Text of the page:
Episodes

Dec. 4, 2021

The Seminole War

As the United States continued to be dedicated to expanding its borders and territory, many indigenous and escaped enslaved individuals sought refuge in the Spanish held territory of Florida. Uncomfortable with the alliances made and desperate to attain the landmass to the south, the United States began a dedicated campaign to destroy indigenous settlements and led the Spanish to relinquish their control of the territory. Tune in as I dive into the Seminole War of 1818 and what impacts …

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Nov. 27, 2021

Watergate (with Hashtag History)

It is one of the most infamous political scandals in United States history; a massive conspiracy to spy on political rivals, influence voters and secure the presidential victory of one man, leading to the resignation of President Richard Nixon. Watergate is such a large and widespread political cover up, I couldn't possibly do it on my own. So this week, I asked the fabulous ladies Rachel and Leah from Hashtag History to help break down this infamous piece of political history. And follo…

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Nov. 20, 2021

Presidentress: Dolley Madison

Dolley Madison is one of the most treasured and popular first ladies in American history. However most of her story has been clouded with half truths and urban legend. This week, I dive into the life and times of Madison and try to get behind some of the myths surrounding the famous first lady.

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Nov. 13, 2021

James Madison: The Presidency

Tune in this week as I chat about the presidency of one of the most gifted political minds of the founding era, James Madison. Given all the work he put into the creation of the republic, it was never a question of if but when Madison would take the reins. So why is his presidency seen as kind of a dud? Tune in as I dive into this and more.

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Nov. 6, 2021

The Battle of Horseshoe Bend

This week I am diving into the Battle of Horseshoe Bend. Facing a continued onslaught of new white settlers and constant betrayal by the United States government, several members of the Creek Tribal Confederacy wanted to take a defiant stance against those invading their territory. However, others were more willing to engage with the white men and women, hoping to balance their culture with their own. The result was a civil war among the nations, exploited in the fight known as Horseshoe Be…

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Oct. 30, 2021

The Donner Party

It's almost Halloween, which means - it's time for a haunted edition of Civics & Coffee. This week I am diving into the trials, tribulations and downright horror that was the cross country journey of the Donner Party. There is cannibalism, sure. But there is also so much more.

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Oct. 23, 2021

The Great Quakes

Did you know the San Francisco earthquake of 1906 was not the largest to hit the United States? Tune in as I discover a series of devastating earthquakes, known as the New Madrid Earthquake Sequence. For a few months in 1811 and 1812, residents of the small community were left helpless as the ground beneath their feet shook violently, destroying property and altering the geological landscape.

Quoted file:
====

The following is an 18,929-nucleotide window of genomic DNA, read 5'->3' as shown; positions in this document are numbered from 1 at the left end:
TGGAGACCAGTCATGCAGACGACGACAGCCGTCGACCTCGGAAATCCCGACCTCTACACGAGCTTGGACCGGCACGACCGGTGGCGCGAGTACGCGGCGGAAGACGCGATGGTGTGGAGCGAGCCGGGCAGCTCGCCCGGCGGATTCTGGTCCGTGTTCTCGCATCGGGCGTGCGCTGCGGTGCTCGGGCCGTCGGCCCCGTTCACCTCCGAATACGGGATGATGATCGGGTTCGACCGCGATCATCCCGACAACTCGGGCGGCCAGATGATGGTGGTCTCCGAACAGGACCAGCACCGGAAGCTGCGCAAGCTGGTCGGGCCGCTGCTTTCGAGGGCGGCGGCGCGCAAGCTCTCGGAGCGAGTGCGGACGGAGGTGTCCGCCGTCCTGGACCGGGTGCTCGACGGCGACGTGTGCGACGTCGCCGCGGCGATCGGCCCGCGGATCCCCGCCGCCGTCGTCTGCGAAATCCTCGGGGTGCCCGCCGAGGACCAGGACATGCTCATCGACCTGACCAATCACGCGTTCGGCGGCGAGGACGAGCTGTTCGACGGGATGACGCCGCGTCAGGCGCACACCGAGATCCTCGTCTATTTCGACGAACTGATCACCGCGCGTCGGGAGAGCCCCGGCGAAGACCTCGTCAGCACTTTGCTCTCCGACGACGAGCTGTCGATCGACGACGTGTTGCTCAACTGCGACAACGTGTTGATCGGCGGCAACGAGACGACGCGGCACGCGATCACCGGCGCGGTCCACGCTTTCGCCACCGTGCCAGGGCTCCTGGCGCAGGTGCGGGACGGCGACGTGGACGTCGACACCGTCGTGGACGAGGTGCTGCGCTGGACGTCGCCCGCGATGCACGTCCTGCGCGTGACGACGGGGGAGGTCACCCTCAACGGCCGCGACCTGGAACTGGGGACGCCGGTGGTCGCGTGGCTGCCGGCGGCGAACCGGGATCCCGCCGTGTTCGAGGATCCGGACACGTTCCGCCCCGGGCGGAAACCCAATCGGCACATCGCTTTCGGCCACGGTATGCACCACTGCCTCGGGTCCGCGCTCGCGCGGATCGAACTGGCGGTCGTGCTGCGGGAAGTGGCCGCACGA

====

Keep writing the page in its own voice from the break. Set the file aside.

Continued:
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Oct. 16, 2021

Black Cemeteries (Listener Request)

This week's episode comes as the result of a listener request! Someone asked me to review the history of black cemeteries in the United States. As Africans were imported to this country, their dead bodies were often discarded in undesirable locations of the property of those who claimed ownership of them. While their place of rest may have changed, the overall treatment of their remains remained questionable at best.  These historic burial plots have gone mostly unprotected and poorly m…

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Oct. 9, 2021

The Uprising: The Slave Revolt of 1811

Can you name the largest slave revolt in United States history? If you're thinking Nat Turner, try again. This week I am diving into the little known revolt of 1811, the largest slave revolt in American history. Estimated forces of up to 500 strong marched towards New Orleans, determined to free themselves and their brethren from the chains of slavery. Episode marked explicit due to the violence covered in the episode. Exercise caution with younger listeners.

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Oct. 2, 2021

Banning the Trade, Not the Practice

This week I am discussing Congress' decision to eliminate the international slave trade in 1808. While a key first step in the abolition of chattel slavery, the federal law did little to blunt the spread of slavery throughout the country. Protected by federal law, the domestic slave trade flourished, leading to the forced migration of millions of human beings.

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Sept. 25, 2021

The Presidency of Thomas Jefferson

Join me this week as I dive into the presidential administration of one of our most complicated and controversial figures, Thomas Jefferson. A man filled with contradictions, Jefferson could be both a brilliant visionary and a walking hypocrite. He supported limited government, until the Louisiana Purchase; opposed the Alien and Sedition Acts until he was attacked. Complex and challenging, Jefferson remains one of the most interesting and controversial figures in American history.

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Sept. 18, 2021

The Library of Congress

Join me as I chat about the nation's largest public library - the Library of Congress. From its establishment to its current collection, I share all about this fabulous institution.

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Sept. 11, 2021

Twenty Years Later: Memories of September 11th

It's been twenty years since the September 11th terrorist attacks. As one of the defining moments of a generation, this episode is walkthrough of the events of that day and memories by a few people who were kind enough to sit down with me and discuss their memories.